French Pres. Nicolas Sarkozy confirmed Apr. 3 that France would contribute at least 700 additional troops to Afghanistan. Lt. Dennis van Uhm, the 23-year-old son of the newly installed Dutch military commander, Gen. Peter van Uhm, was killed by a roadside bomb in south-central Afghanistan Apr. 18. In a video broadcast in Pakistan Apr. 19, Pakistan's ambassador to Afghanistan, Tariq Azizuddin, who had been missing since Feb. 11, said he was being held captive by the Taliban. Gen. Dan K. McNeill, the U.S. commander of the NATO-led force in Afghanistan, said Apr. 20 that Afghan military and police should be able to secure most of the country by 2011.
Reports of Captive Family, Incest Stun Austria - Police in Amstetten, Austria, announced the arrest Apr. 27 of 73-year-old Josef Fritzl, who confessed the next day to holding his daughter captive in his cellar for 24 years, since she was 18. DNA tests confirmed Apr. 29 that Fritzl had fathered his daughter's seven children, one of whom had died in infancy. The reports shocked the nation, coming less than two years after the Aug. 2006 escape of Natascha Kampusch, who had been kidnapped at the age of 10 and held captive for 8 years in Strasshof, Austria.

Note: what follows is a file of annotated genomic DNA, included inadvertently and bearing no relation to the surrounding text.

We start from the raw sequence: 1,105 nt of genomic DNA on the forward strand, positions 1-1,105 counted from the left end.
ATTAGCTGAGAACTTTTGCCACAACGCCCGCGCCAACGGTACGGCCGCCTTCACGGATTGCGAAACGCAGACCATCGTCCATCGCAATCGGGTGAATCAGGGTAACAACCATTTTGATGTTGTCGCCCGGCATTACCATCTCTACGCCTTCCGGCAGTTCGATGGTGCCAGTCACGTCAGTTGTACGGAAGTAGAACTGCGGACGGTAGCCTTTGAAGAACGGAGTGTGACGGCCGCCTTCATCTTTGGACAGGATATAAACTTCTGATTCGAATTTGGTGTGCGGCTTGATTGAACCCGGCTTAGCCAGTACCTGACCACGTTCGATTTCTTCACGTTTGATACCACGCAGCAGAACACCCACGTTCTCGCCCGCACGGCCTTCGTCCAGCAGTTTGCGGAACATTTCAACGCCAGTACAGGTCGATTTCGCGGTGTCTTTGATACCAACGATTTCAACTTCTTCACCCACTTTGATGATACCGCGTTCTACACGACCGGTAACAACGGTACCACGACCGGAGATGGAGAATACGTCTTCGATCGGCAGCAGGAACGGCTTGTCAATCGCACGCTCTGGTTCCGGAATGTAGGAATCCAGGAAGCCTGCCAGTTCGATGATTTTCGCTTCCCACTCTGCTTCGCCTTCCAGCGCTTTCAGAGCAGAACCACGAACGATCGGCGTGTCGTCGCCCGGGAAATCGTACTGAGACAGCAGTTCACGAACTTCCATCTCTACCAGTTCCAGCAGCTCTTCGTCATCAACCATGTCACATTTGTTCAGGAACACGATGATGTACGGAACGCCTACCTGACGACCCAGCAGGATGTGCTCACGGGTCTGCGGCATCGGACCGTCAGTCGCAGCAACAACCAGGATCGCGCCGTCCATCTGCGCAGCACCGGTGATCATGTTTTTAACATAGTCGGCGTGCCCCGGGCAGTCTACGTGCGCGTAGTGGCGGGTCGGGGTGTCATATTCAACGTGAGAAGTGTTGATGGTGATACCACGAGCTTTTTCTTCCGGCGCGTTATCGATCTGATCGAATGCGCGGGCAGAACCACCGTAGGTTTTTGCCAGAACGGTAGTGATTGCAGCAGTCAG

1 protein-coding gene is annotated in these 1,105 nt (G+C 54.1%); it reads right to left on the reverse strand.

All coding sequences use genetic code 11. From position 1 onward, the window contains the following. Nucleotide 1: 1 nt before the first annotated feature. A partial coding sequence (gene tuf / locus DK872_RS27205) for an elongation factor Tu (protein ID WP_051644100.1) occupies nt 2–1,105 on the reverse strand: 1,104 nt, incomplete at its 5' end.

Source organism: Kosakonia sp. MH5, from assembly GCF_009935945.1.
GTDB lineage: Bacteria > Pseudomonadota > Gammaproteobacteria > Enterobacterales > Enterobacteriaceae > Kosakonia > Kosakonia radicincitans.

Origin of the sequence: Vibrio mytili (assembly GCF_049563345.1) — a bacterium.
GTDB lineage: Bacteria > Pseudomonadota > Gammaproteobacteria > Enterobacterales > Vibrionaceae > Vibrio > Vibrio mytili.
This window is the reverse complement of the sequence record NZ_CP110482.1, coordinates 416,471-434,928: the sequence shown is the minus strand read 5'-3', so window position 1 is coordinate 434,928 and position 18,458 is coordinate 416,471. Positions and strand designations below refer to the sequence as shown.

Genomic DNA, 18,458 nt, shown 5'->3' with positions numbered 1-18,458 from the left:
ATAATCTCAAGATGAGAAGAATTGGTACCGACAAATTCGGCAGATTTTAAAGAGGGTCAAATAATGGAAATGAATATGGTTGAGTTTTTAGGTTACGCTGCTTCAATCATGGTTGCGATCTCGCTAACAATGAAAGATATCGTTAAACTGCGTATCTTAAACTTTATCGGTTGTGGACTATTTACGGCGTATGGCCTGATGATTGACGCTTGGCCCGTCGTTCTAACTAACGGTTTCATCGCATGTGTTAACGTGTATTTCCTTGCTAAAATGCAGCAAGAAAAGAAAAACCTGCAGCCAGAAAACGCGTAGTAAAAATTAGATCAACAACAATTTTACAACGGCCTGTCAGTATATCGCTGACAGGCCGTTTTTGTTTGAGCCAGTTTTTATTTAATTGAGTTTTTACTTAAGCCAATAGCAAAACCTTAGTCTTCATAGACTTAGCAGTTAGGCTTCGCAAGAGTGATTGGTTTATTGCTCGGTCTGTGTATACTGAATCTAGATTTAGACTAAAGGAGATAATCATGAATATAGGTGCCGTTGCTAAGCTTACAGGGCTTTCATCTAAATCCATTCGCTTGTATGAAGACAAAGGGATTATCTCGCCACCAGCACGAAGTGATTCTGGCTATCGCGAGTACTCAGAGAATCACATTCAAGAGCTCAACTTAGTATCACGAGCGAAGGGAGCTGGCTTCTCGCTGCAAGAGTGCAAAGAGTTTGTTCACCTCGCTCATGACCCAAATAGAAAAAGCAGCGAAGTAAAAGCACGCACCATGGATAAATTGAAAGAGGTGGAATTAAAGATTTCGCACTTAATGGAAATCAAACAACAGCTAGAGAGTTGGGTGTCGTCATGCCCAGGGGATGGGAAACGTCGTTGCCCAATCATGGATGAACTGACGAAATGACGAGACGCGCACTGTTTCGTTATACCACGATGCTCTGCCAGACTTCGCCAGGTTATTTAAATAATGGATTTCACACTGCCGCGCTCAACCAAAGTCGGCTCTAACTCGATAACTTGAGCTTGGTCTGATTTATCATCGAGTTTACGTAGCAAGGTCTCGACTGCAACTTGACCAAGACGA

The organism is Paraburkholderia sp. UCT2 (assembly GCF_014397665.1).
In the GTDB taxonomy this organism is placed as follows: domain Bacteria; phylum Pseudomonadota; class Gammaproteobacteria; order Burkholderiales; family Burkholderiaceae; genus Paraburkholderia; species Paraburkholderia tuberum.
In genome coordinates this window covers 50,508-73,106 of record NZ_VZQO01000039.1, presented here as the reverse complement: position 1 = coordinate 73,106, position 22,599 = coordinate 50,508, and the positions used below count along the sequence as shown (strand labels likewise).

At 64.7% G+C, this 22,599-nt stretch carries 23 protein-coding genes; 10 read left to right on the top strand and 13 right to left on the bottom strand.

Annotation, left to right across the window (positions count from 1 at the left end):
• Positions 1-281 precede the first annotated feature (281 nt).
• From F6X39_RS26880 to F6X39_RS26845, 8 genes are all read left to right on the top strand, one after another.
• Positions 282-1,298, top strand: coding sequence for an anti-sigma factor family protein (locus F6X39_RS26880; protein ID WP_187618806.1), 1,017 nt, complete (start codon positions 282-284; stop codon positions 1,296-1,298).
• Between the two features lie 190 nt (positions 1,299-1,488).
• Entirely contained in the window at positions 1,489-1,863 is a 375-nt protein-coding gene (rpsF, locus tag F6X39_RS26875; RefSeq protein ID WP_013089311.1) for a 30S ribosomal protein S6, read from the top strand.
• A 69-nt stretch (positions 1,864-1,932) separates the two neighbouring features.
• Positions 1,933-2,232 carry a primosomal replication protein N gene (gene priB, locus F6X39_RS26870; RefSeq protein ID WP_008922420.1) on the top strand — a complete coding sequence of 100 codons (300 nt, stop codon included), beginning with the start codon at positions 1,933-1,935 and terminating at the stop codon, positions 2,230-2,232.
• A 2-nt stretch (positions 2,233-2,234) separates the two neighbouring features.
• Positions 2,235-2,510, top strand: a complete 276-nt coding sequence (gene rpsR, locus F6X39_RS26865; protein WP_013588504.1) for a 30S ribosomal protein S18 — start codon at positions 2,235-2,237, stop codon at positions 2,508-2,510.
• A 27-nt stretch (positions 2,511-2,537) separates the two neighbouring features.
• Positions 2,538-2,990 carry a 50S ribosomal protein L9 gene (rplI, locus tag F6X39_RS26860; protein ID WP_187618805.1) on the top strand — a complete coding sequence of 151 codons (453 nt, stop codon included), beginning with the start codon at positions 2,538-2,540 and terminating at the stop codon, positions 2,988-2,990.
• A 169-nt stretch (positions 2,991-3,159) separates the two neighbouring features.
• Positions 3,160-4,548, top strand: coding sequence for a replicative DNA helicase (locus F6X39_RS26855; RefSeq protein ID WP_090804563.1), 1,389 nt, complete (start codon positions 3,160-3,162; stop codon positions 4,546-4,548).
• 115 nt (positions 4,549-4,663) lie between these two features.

Kansas Wins Men's NCAA Basketball Championship; Tennessee Captures Women's Crown - The University of Kansas men's basketball team won the NCAA title game Apr. 7, defeating the University of Memphis in overtime, 75-68, at the Alamodome in San Antonio, TX. Down by nine points with 2 minutes, 12 seconds left in the second half, the Jayhawks capitalized on the Tigers' poor free-throw shooting to force a 63-63 tie and then dominated the overtime period. The win was the Jayhawks' third NCAA basketball championship. Kansas guard Mario Chalmers, who had hit a three-point shot with 2.1 seconds left in regulation time, was named the most outstanding player of the men's Final Four. For the first time in NCAA Division I tournament history, all four of the top-seeded teams had made it to the Final Four.